THIS WEEK’S THEATRICAL RELEASES:
Director Darren Aronofsky kicked up quite a storm with his semi-revisionist take on the biblical tale of Noah and the Ark. Much to the chagrin of bible-thumpers, Aronofsky humanized Noah and his struggle to understand why he was chosen by his creator to undertake the great task of saving animal species before an apocalyptic flood destroyed the world (he also altered the biblical tale by introducing The Watchers, fallen angels turned to stone golems for helping humans expelled from the Garden of Eden and who now help Noah build his ark). At the other end of the creationism divide, it’s easy to acknowledge “Noah” as a literary work of art, but it’s harder to accept the weak acting (especially by Jennifer Connelly as Noah’s wife, Naameh, and Emma Watson as Ila, Shem’s wife) and at-times sluggish pace. Russell Crowe as Noah is just perfect as the stubborn and tenacious keeper of the world’s animals; his anger at his creator for not giving him guidance is palpable. Also along for the ride is Anthony Hopkins (in a by-now-typical role as a wise old man — here as Methuselah) and Ray Winstone as an evil descendent of Cain who wants to makeover the world in his own profane image. Metaphors abound in this watchable — if not totally enthralling — CGI spectacle. DVD and Blu-ray Extras include a trio of three short behind-the-scenes featurettes. From Paramount.
Also due this week is “The Other Woman,” a girlfriend revenge flick about a successful New York attorney (Cameron Diaz) who accidentally discovers that her too-good-to-be-true boyfriend is married and — worse yet — has another mistress; she teams with the wife (Leslie Mann) and other girlfriend (Kate Upton) to teach the three-timing man a lesson. It’s pretty slight and pretty silly. Disappointingly directed by Nick Cassavetes. From Fox.
THIS WEEK’S HIGHLIGHTS:
There’s a lot of oldies but goodies due this week:
First we head to the 1950s with “At War With the Army” (1950) the freshman outing for Dean Martin and Jerry Lewis. In typical Martin and Lewis style, Martin plays the ladies’ man with a crooner’s voice while Lewis brings on the laughter in the duo’s first starring roles on the silver screen. It’s a classic, song-and gag-filled comedy that has the due enlisting in the army. Co-stars Mike Kellin, Polly Bergen, Jimmie Dundee and Dick Stabile. From Film Chest Media … follow that up with a set of films by one of the most gorgeous actresses ever to grace the silver screen in the”Grace Kelly Collection,” a six-disc set with “Mogambo” (1953), “Dial M for Murder” (1954), “The Country Girl” (1954), “The Bridges at Toko-Ri” (1954), “High Society” (1956) and “To Catch a Thief” (1955). The set includes a collectible series of art cards, photos and memorabilia. $34.96 from Warner.
Moving on to the 1970s we have the “Woodstock: 3 Days of Peace and Music 40th Anniversary Limited Edition Revisited Blu-ray” (1970), a four-hour Director’s Cut of the Oscar-winning documentary about the landmark music event that featured some of the greatest rock ‘n’ roll performers in history. This latest release will contain the complete “40th Anniversary Ultimate Collector’s Edition” plus brand new concert footage from Jefferson Airplane, Joan Baez, Santana, The Who and more. There are new premiums — a reproduction of Woodstock Festival tickets and articles from Life Magazine and The New York Times — in addition to a re-issue of the Woodstock logo iron-on patch. From Warner.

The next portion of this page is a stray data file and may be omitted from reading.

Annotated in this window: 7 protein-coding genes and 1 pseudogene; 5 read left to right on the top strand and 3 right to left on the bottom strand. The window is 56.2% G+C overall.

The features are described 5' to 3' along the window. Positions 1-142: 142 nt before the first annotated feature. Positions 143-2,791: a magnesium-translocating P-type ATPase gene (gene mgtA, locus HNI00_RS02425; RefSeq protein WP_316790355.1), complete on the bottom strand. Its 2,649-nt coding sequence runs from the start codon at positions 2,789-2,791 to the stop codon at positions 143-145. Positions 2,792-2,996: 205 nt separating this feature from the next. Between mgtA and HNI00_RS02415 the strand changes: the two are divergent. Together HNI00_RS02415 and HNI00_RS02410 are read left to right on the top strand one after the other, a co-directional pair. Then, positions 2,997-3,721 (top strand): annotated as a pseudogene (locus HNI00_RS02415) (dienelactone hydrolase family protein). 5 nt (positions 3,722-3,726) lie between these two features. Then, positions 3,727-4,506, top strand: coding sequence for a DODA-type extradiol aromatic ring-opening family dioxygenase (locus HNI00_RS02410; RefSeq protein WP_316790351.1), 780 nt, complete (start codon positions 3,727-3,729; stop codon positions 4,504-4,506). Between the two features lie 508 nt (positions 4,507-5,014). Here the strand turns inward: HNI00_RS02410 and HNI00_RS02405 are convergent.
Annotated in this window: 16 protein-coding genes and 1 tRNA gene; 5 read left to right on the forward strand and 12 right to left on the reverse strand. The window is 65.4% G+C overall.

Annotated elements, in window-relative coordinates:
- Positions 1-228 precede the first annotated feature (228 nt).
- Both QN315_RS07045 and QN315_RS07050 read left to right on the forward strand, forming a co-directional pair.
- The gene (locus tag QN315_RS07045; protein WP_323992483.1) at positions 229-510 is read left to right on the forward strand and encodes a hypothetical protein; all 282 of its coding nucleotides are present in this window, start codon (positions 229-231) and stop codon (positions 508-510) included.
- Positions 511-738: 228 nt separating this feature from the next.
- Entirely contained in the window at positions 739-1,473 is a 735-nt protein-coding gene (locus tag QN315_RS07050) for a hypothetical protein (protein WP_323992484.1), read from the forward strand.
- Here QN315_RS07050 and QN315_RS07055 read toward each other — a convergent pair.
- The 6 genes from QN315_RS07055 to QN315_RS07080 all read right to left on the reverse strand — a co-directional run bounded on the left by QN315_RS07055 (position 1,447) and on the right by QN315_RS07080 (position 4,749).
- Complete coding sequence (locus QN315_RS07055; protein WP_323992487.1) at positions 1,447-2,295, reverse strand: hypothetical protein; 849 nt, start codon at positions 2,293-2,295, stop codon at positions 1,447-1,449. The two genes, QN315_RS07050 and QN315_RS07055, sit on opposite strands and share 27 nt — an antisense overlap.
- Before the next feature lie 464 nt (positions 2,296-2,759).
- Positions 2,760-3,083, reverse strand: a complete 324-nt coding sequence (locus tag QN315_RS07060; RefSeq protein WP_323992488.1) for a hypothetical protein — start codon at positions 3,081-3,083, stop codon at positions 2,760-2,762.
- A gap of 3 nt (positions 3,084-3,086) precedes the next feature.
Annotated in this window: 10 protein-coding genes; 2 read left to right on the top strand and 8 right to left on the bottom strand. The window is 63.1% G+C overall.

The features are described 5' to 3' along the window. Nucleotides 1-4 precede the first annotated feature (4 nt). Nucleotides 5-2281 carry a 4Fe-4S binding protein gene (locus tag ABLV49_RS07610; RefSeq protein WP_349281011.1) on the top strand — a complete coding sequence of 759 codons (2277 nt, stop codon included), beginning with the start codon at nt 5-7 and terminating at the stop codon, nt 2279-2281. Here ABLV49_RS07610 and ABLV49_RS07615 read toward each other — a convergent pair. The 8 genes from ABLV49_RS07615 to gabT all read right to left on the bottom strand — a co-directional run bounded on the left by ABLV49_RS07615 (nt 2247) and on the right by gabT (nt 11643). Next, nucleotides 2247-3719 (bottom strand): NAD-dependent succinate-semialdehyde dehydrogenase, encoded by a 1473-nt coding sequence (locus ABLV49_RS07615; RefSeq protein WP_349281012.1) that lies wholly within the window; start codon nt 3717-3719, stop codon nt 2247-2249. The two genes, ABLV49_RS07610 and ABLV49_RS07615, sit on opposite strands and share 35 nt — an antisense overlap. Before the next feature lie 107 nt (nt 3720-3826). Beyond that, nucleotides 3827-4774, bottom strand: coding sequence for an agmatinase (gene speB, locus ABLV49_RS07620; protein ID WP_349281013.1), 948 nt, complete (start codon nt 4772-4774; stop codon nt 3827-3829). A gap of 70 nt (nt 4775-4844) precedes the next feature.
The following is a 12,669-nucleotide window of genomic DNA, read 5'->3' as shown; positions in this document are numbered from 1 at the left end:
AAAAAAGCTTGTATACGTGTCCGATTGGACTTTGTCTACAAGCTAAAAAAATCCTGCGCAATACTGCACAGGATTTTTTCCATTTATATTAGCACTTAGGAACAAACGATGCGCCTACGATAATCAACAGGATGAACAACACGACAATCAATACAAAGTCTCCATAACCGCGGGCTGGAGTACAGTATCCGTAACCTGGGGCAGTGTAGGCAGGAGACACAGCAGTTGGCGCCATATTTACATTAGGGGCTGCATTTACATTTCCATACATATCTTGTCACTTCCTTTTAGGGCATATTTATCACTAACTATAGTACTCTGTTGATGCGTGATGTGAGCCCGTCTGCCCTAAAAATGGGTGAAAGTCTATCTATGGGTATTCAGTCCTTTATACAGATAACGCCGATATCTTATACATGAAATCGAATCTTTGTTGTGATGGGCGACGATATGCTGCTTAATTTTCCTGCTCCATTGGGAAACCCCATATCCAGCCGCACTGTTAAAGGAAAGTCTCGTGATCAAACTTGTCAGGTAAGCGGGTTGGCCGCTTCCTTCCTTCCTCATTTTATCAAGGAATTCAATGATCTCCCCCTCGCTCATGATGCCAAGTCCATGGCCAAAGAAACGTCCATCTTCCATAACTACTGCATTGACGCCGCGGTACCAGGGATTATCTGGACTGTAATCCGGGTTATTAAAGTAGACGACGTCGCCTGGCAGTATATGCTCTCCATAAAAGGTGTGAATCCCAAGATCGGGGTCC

Segueing to the 80s the Criterion Collection offers up a Blu-ray/DVD Dual Format Edition of Lawrence Kasdan’s “The Big Chill” (1983). After the shocking suicide of their friend, a group of thirtysomethings reunite for his funeral and end up spending a weekend together, reminiscing about their shared pasts as children of the sixties and confronting the uncertainty of their lives as adults of the eighties. Poignant and warmly humorous in equal measure, this 1983 babyboomer milestone featuring memorable performances by an ensemble cast of Tom Berenger, Glenn Close, Jeff Goldblum, William Hurt, Kevin Kline, Mary Kay Place, Meg Tilly and JoBeth Williams. And with its playlist of hit songs from the sixties, “The Big Chill” all but invented the consummately curated soundtrack.
And, lastly, on to the 90s. CBS Home Entertainment/Paramount has released a giant box set of “Twin Peaks – The Entire Mystery,” a comprehensive 10-disc compendium that contains every episode from the complete television series (1990-91); both the U.S. and international versions of the series’ pilot; the North American Blu-ray debut of David Lynch’s follow-up feature “Twin Peaks: Fire Walk With Me”; and nearly 90 minutes of deleted and alternate scenes from the film. The set also features newly transferred Log Lady introductions for each episode; picture upgrades to many shots in the TV series; a new featurette with Lynch and the actors who portrayed the Palmer family that includes a mesmerizing return to the lives of their characters today; and hours of never-before-released material that dives into the fascinating story behind the celebrated pop culture classic. Along with the newly transferred version of “Twin Peaks: Fire Walk With Me,” created from a 4K scan of the original negative, the box set boasts the long-awaited missing pieces from the original version of the film — nearly an hour-and-a-half of deleted/alternate scenes from -– often referred to as the “holy grail” of Twin Peaks fandom. This feature-length experience has been directed and edited by Lynch exclusively for this release. Capping off more than 30 deleted/alternate scenes is an epilogue providing a fascinating glimpse beyond the cliffhanger finale of the TV series. All with upgraded picture and 7.1 DTS-HD Master Audio under the personal supervision of Lynch. What more could you ask for?